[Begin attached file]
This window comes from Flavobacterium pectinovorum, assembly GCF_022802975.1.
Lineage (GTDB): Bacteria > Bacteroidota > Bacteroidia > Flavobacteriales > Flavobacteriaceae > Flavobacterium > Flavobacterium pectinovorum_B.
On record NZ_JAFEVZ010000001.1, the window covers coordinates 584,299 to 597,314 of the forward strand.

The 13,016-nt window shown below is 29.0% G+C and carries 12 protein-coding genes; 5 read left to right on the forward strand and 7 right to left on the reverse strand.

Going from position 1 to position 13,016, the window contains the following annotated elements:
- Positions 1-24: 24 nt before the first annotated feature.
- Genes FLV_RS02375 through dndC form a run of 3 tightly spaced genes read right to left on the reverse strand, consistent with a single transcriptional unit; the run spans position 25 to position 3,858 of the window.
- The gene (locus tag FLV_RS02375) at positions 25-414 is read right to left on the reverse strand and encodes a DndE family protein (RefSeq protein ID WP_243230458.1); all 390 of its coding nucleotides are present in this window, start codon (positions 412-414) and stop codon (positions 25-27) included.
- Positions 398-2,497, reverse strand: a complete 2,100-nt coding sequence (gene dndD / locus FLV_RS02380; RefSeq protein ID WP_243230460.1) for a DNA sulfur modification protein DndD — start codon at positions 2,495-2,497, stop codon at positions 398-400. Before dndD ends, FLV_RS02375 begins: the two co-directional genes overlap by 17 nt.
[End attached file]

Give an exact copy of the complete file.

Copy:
This window comes from Flavobacterium pectinovorum, assembly GCF_022802975.1.
Lineage (GTDB): Bacteria > Bacteroidota > Bacteroidia > Flavobacteriales > Flavobacteriaceae > Flavobacterium > Flavobacterium pectinovorum_B.
On record NZ_JAFEVZ010000001.1, the window covers coordinates 584,299 to 597,314 of the forward strand.

The 13,016-nt window shown below is 29.0% G+C and carries 12 protein-coding genes; 5 read left to right on the forward strand and 7 right to left on the reverse strand.

Going from position 1 to position 13,016, the window contains the following annotated elements:
- Positions 1-24: 24 nt before the first annotated feature.
- Genes FLV_RS02375 through dndC form a run of 3 tightly spaced genes read right to left on the reverse strand, consistent with a single transcriptional unit; the run spans position 25 to position 3,858 of the window.
- The gene (locus tag FLV_RS02375) at positions 25-414 is read right to left on the reverse strand and encodes a DndE family protein (RefSeq protein ID WP_243230458.1); all 390 of its coding nucleotides are present in this window, start codon (positions 412-414) and stop codon (positions 25-27) included.
- Positions 398-2,497, reverse strand: a complete 2,100-nt coding sequence (gene dndD / locus FLV_RS02380; RefSeq protein ID WP_243230460.1) for a DNA sulfur modification protein DndD — start codon at positions 2,495-2,497, stop codon at positions 398-400. Before dndD ends, FLV_RS02375 begins: the two co-directional genes overlap by 17 nt.